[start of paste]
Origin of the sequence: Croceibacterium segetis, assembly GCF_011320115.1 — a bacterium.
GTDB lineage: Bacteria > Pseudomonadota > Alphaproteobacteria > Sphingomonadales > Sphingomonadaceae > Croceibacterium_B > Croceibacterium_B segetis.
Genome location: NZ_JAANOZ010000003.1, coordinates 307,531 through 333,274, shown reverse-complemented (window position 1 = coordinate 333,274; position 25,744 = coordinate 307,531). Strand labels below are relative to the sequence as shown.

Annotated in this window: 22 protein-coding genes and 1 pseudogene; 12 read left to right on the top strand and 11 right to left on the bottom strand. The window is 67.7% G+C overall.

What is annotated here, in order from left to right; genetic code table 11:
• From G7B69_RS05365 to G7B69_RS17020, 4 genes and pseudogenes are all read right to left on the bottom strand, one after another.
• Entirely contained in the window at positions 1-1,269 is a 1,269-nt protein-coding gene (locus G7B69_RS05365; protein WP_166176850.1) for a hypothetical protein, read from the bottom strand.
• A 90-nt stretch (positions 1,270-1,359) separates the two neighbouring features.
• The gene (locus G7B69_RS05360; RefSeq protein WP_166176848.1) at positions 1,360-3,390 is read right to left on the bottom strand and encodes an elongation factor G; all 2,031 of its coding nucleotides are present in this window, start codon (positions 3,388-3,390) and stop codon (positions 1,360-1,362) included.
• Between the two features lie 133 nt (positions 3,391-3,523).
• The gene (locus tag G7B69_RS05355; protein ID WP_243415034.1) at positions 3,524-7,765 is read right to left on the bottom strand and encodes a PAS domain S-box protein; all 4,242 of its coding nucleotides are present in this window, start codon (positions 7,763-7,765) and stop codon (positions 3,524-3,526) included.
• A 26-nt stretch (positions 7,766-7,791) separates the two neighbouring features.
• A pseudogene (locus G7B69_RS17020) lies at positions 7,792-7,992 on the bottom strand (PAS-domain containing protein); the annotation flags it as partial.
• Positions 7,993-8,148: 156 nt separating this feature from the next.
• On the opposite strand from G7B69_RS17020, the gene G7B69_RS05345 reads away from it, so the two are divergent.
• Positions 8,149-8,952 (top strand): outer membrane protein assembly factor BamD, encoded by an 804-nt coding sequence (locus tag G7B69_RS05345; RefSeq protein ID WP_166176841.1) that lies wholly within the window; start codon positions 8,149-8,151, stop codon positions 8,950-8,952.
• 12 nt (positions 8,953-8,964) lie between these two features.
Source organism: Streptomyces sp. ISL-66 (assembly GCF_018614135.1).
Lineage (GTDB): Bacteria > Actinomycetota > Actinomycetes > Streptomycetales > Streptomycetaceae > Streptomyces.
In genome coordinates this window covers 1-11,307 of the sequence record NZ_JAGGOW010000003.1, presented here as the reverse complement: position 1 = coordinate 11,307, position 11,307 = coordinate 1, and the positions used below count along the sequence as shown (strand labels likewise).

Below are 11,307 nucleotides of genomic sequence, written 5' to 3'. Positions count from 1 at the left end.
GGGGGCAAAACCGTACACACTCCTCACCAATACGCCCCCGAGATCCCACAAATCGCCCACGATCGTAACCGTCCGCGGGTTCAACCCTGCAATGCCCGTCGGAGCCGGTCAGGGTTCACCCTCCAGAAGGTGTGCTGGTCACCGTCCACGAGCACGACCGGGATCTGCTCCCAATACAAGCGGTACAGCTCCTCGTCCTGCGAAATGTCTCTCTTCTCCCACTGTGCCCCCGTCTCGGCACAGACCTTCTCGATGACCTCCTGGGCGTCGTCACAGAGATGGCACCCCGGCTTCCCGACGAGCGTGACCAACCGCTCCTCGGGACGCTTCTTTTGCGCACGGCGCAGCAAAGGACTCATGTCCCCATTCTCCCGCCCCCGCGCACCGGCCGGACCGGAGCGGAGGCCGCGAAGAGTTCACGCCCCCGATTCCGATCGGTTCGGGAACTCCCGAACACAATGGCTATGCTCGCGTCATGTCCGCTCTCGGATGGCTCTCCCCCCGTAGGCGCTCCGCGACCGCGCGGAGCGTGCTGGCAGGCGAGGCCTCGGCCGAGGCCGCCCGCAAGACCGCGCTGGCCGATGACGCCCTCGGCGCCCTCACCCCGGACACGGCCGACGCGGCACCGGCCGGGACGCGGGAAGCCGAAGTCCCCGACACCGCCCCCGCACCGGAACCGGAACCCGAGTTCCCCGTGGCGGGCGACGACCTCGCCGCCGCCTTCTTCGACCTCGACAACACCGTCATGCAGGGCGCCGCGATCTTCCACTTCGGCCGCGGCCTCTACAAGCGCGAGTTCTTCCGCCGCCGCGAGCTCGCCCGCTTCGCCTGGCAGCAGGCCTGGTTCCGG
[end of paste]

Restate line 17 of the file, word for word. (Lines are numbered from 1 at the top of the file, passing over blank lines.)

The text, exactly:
• 12 nt (positions 8,953-8,964) lie between these two features.